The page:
Having a rough idea of the weather for the day, including sunset time, is a major key in achieving the best possible lighting. For example; if you're intending to shoot golden hour light rays then ideally pick a day with less cloud cover so you have a better chance of getting direct sunlight. If a colorful and exciting sunset is what you're after then typically try and line it up with a partly to mostly cloudy day which will give you the most dramatic looking sky. You can use smartphone apps such as Sun Seeker to virtually track where the sun is going to be so it’s possible to get the perfect shot.
Whenever possible I highly recommend having a basic understanding of the sport that you’re photographing. This allows you to anticipate what will look best on camera, understand the timing involved, and where to best position yourself for the ideal framing. Another helpful trick is to constantly be communicating with the athletes. This collaboration will allow both the rider and photographer to be on the same page which will significantly improve the shoot’s productivity. If the athlete is a professional, then it’s likely that they’ve done a number of photoshoots before and can often times have great ideas which offer a fresh perspective.
One of the best parts about shooting in the evening is that there’s a wide variety of looks which are possible to achieve. The low evening light makes it easy to shoot directly into the sun which will give you a beautiful sun flare or backlit image. Another plus with having the sun closer to the horizon is that it creates dramatic shadows. This gives you the opportunity to utilize those shadows to help create a more unique image. A third reason why I personally like shooting in the evening is that I’m able to utilize small sun spots in my favor. This can give you the feeling of an artificial flash image with only using natural light. Lastly, shooting at sunset is one of the most popular times for photographers and colorful skies are always a crowd favorite. Have an idea of what you want to capture before you do it, and that will help the shoot go smoother.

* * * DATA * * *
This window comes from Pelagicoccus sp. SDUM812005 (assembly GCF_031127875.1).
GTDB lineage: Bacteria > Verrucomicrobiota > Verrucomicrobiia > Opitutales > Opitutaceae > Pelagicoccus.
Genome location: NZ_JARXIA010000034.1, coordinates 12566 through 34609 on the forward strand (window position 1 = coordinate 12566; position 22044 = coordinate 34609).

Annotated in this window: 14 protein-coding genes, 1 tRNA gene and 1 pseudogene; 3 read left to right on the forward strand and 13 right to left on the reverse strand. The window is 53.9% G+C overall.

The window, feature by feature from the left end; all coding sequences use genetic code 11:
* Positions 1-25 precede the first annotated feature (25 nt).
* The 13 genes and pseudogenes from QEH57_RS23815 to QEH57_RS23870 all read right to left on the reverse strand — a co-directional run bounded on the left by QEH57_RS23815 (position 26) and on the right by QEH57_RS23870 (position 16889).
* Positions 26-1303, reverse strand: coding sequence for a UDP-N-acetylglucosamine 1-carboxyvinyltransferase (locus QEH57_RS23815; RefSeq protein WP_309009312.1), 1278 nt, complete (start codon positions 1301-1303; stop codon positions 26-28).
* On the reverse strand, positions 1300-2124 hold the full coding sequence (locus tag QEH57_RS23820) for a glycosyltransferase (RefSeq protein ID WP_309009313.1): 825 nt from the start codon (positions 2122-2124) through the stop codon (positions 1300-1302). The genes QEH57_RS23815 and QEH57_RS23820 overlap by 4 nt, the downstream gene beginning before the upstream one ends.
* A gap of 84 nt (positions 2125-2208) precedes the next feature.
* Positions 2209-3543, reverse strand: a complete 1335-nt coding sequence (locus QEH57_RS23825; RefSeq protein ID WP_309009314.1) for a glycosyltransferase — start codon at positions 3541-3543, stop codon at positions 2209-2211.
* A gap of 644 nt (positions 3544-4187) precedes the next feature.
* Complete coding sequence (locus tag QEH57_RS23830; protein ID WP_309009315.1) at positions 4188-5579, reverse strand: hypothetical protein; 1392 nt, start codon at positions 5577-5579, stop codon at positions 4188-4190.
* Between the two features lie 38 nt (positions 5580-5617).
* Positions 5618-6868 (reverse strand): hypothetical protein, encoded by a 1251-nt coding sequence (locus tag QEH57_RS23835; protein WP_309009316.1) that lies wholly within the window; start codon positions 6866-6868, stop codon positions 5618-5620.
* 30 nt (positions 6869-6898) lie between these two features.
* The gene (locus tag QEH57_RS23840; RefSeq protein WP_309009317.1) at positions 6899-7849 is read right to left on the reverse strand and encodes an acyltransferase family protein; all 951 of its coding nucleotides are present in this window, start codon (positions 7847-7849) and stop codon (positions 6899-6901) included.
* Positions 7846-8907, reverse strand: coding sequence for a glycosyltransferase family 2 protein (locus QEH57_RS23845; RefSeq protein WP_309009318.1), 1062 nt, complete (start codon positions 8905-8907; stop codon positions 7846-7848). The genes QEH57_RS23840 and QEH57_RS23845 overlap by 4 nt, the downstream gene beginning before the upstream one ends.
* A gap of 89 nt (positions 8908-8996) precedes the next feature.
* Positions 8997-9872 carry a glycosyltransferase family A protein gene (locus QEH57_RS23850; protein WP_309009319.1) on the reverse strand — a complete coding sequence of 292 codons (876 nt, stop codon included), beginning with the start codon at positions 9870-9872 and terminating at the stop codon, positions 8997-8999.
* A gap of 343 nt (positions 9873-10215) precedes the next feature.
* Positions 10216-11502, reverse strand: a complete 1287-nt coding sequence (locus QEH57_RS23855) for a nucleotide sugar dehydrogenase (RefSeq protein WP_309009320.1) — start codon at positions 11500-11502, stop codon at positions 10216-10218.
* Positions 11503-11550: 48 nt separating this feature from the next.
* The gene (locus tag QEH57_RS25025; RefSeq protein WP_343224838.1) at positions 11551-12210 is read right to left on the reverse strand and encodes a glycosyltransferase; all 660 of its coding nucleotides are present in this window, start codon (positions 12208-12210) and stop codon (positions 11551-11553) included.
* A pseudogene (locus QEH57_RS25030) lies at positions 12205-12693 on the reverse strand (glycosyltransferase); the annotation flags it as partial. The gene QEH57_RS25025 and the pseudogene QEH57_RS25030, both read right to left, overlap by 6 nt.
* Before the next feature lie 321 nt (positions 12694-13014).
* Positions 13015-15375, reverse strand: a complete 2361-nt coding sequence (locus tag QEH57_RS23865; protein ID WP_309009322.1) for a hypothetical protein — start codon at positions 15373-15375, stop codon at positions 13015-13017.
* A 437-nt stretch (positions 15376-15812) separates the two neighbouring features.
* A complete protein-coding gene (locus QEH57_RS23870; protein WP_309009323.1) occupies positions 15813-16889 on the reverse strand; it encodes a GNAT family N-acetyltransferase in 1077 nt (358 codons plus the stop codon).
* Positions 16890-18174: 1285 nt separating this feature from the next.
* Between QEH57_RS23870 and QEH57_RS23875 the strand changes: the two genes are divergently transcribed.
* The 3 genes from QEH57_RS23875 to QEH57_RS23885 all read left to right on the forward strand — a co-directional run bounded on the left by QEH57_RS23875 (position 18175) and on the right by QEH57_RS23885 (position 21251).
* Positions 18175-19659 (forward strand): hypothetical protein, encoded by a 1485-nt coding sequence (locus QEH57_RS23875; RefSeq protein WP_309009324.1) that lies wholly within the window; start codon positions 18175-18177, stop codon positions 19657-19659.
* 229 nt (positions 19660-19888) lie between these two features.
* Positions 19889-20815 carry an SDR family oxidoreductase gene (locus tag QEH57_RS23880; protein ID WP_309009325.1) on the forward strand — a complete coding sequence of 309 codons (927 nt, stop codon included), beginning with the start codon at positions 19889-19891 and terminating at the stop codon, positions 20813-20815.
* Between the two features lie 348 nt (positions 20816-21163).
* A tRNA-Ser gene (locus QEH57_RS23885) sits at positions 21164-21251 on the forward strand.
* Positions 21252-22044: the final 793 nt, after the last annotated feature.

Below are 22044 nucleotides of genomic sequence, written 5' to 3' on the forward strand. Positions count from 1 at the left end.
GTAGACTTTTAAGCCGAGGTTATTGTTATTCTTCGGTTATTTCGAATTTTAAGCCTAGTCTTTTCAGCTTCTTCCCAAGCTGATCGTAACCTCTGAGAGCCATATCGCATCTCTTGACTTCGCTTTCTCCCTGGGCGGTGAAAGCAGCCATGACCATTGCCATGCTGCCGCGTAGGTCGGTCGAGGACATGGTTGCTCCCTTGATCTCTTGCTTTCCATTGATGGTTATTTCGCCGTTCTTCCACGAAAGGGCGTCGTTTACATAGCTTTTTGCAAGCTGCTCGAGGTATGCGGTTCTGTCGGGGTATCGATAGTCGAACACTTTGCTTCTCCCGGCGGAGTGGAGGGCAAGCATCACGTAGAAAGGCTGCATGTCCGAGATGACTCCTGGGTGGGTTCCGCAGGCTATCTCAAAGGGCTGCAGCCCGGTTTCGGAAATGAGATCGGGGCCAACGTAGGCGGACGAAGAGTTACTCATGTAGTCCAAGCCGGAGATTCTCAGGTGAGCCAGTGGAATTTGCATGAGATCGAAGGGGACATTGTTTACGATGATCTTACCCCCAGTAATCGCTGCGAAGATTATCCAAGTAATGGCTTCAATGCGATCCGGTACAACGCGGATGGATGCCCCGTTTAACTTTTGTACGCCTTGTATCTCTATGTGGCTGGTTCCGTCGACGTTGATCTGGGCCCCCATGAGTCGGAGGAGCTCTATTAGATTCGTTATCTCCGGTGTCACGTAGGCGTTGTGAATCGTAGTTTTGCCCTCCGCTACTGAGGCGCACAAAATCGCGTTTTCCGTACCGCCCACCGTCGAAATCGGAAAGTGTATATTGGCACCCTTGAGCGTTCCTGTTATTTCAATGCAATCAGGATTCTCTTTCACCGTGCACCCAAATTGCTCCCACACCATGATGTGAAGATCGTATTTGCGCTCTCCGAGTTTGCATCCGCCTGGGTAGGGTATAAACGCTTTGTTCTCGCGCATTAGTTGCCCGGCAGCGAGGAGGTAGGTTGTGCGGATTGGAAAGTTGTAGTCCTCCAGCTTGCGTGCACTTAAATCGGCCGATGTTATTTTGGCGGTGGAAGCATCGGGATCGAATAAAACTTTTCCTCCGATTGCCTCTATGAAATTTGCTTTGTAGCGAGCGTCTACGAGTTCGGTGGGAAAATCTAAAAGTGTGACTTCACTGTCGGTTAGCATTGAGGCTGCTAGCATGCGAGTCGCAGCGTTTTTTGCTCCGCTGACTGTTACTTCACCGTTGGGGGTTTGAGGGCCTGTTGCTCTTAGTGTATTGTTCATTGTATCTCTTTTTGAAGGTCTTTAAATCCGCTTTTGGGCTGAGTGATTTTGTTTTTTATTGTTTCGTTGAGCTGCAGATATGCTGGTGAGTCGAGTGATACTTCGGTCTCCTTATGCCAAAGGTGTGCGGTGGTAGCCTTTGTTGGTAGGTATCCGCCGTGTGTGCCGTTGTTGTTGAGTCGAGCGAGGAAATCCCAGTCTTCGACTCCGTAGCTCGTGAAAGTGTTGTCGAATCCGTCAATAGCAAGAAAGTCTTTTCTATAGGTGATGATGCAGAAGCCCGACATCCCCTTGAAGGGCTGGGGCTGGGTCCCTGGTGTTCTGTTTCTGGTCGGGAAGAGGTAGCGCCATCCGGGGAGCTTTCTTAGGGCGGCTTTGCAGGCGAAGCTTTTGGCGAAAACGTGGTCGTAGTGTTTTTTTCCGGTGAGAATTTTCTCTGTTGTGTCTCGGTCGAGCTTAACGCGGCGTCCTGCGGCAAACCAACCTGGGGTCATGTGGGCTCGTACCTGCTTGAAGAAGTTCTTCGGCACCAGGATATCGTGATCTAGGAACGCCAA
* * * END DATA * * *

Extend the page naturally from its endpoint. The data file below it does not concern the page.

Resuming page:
Since shooting in the evening is always a battle against time it’s helpful to understand the quick changes you’ll need to make when you move locations. As a general rule of thumb, I will always increase my ISO since there’s less light overall. The maximum acceptable number will vary based on your camera brand, editing style, and the amount of grain that you’re willing to accept. If you’re planning on shooting directly into the sun and have a large amount of sky visible then you’ll want to slightly overexpose since your image since your camera is likely going to be confused. The opposite is true if you’re shooting into a dark background. I recommend underexposing a bit so that your subject comes out correctly lit instead of the camera overexposing everything. An extension of Tip 4 is to not be afraid of using flash. Whether you’re using small speedlites or powerful strobes, adding a bit of artificial light can really make your subject pop, while still keeping the colors of the sky.
My last tip is what I would consider the most important. It’s crucial to be moving around, changing angles, finding what works and what doesn’t work. Our natural environment is filled with unique angles, playful features, and ever-changing light. By constantly moving around it allows you to change your entire perspective and might just lead to an image you otherwise wouldn’t have thought of. Along with moving around it’s also great to experiment with different settings or perspectives. You can add filters such as polarizers or neutral density, shrink your f-stop for crisp sun stars, slow your shutter for low light pan shots, or a number of other exciting aspects. Lastly, I think it’s extremely important to enjoy what you’re doing. Remember that you’re doing what you love, whether it’s for a living or a hobby. Get out there, enjoy the outdoors, enjoy your friends, and take some amazing photos.
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